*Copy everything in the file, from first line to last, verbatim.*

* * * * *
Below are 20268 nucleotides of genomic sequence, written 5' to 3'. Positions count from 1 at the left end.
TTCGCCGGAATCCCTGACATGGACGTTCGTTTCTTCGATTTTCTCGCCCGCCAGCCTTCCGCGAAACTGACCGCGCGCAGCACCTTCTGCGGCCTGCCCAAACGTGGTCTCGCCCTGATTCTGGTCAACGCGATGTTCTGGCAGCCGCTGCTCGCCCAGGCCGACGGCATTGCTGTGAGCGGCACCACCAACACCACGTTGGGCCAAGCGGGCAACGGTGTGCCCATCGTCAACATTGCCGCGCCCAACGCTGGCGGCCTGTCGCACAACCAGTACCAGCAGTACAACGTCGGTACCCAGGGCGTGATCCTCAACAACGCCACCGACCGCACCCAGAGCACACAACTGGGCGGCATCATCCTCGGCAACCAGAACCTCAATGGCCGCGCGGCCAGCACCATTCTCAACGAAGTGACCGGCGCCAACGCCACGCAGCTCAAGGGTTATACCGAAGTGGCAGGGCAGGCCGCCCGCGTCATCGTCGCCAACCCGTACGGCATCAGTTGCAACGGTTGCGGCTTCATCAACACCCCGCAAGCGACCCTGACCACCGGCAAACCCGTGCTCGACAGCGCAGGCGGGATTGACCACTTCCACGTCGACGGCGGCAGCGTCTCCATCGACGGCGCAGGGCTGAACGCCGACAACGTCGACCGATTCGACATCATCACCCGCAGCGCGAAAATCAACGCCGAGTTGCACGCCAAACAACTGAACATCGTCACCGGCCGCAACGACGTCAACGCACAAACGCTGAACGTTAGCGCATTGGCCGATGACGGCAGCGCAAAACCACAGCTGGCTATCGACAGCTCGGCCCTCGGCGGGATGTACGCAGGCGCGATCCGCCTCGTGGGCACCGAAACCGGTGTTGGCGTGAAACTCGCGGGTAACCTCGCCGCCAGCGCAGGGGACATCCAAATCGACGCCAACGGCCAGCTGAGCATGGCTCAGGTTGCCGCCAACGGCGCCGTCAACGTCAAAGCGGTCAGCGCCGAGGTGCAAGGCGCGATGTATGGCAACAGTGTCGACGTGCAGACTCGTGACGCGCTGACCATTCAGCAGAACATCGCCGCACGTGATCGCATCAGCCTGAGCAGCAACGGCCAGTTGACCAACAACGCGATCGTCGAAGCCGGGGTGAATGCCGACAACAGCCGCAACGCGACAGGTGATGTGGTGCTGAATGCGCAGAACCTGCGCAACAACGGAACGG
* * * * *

Below are 20268 nucleotides of genomic sequence, written 5' to 3'. Positions count from 1 at the left end.
TTCGCCGGAATCCCTGACATGGACGTTCGTTTCTTCGATTTTCTCGCCCGCCAGCCTTCCGCGAAACTGACCGCGCGCAGCACCTTCTGCGGCCTGCCCAAACGTGGTCTCGCCCTGATTCTGGTCAACGCGATGTTCTGGCAGCCGCTGCTCGCCCAGGCCGACGGCATTGCTGTGAGCGGCACCACCAACACCACGTTGGGCCAAGCGGGCAACGGTGTGCCCATCGTCAACATTGCCGCGCCCAACGCTGGCGGCCTGTCGCACAACCAGTACCAGCAGTACAACGTCGGTACCCAGGGCGTGATCCTCAACAACGCCACCGACCGCACCCAGAGCACACAACTGGGCGGCATCATCCTCGGCAACCAGAACCTCAATGGCCGCGCGGCCAGCACCATTCTCAACGAAGTGACCGGCGCCAACGCCACGCAGCTCAAGGGTTATACCGAAGTGGCAGGGCAGGCCGCCCGCGTCATCGTCGCCAACCCGTACGGCATCAGTTGCAACGGTTGCGGCTTCATCAACACCCCGCAAGCGACCCTGACCACCGGCAAACCCGTGCTCGACAGCGCAGGCGGGATTGACCACTTCCACGTCGACGGCGGCAGCGTCTCCATCGACGGCGCAGGGCTGAACGCCGACAACGTCGACCGATTCGACATCATCACCCGCAGCGCGAAAATCAACGCCGAGTTGCACGCCAAACAACTGAACATCGTCACCGGCCGCAACGACGTCAACGCACAAACGCTGAACGTTAGCGCATTGGCCGATGACGGCAGCGCAAAACCACAGCTGGCTATCGACAGCTCGGCCCTCGGCGGGATGTACGCAGGCGCGATCCGCCTCGTGGGCACCGAAACCGGTGTTGGCGTGAAACTCGCGGGTAACCTCGCCGCCAGCGCAGGGGACATCCAAATCGACGCCAACGGCCAGCTGAGCATGGCTCAGGTTGCCGCCAACGGCGCCGTCAACGTCAAAGCGGTCAGCGCCGAGGTGCAAGGCGCGATGTATGGCAACAGTGTCGACGTGCAGACTCGTGACGCGCTGACCATTCAGCAGAACATCGCCGCACGTGATCGCATCAGCCTGAGCAGCAACGGCCAGTTGACCAACAACGCGATCGTCGAAGCCGGGGTGAATGCCGACAACAGCCGCAACGCGACAGGTGATGTGGTGCTGAATGCGCAGAACCTGCGCAACAACGGAACGG